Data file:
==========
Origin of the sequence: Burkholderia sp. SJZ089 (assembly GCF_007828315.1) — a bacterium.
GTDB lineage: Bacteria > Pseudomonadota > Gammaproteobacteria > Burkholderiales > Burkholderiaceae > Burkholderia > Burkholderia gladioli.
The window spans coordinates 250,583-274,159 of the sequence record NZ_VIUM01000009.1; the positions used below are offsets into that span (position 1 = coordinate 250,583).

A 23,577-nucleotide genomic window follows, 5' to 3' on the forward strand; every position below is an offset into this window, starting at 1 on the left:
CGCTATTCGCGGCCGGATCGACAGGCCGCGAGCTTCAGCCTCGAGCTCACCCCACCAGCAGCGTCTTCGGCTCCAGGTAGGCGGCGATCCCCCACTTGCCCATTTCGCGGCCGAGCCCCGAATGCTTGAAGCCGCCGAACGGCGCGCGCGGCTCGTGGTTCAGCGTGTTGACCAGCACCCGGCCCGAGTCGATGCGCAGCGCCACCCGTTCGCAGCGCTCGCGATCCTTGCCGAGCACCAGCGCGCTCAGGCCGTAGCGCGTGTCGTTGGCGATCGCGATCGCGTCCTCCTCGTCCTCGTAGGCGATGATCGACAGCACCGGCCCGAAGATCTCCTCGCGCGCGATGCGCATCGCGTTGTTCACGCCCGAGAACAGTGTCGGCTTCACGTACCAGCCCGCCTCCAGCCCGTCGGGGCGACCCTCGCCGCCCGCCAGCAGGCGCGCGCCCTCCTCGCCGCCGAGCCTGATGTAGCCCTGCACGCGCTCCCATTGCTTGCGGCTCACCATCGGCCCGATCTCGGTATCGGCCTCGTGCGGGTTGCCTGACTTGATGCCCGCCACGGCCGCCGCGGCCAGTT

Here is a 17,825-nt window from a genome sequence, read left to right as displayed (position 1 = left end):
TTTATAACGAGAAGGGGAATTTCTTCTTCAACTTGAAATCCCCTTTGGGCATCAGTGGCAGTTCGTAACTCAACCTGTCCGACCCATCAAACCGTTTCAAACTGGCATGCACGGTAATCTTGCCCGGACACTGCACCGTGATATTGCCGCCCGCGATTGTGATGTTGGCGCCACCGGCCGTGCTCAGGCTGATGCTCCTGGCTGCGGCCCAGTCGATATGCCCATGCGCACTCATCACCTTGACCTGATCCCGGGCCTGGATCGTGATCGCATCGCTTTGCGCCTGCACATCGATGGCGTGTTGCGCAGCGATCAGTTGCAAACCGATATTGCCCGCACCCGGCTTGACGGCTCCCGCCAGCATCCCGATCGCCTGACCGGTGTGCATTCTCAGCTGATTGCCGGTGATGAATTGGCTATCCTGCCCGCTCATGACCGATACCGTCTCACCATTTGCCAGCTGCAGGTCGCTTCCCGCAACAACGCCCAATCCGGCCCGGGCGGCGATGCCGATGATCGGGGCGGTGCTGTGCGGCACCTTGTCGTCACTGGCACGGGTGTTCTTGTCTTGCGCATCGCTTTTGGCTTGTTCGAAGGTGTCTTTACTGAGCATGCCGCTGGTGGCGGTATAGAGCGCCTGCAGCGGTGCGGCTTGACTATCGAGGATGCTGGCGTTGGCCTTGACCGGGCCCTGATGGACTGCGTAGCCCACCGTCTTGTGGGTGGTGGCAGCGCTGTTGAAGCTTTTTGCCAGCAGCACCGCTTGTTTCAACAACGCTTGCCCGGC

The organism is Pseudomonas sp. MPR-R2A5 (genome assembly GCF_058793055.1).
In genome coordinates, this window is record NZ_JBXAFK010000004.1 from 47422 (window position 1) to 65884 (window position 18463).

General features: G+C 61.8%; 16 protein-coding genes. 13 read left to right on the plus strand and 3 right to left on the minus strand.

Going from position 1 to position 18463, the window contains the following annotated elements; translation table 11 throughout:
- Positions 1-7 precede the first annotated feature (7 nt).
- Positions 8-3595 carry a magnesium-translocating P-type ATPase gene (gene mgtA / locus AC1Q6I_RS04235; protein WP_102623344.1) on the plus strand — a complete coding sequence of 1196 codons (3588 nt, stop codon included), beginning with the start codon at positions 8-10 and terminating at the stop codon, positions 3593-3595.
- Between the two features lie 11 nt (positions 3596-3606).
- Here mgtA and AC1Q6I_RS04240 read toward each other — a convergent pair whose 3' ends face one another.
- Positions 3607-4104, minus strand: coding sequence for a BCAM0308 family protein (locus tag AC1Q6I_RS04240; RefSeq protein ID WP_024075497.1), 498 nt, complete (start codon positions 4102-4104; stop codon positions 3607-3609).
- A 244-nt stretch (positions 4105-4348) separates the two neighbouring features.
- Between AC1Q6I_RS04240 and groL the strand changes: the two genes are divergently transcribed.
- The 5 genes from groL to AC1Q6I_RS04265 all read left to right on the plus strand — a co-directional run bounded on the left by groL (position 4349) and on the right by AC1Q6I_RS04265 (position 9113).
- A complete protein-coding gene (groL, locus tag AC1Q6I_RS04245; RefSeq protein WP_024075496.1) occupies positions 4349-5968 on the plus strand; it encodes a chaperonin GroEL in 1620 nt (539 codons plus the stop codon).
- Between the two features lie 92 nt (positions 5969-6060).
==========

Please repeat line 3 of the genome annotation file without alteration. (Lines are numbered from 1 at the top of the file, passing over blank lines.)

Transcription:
The window spans coordinates 250,583-274,159 of the sequence record NZ_VIUM01000009.1; the positions used below are offsets into that span (position 1 = coordinate 250,583).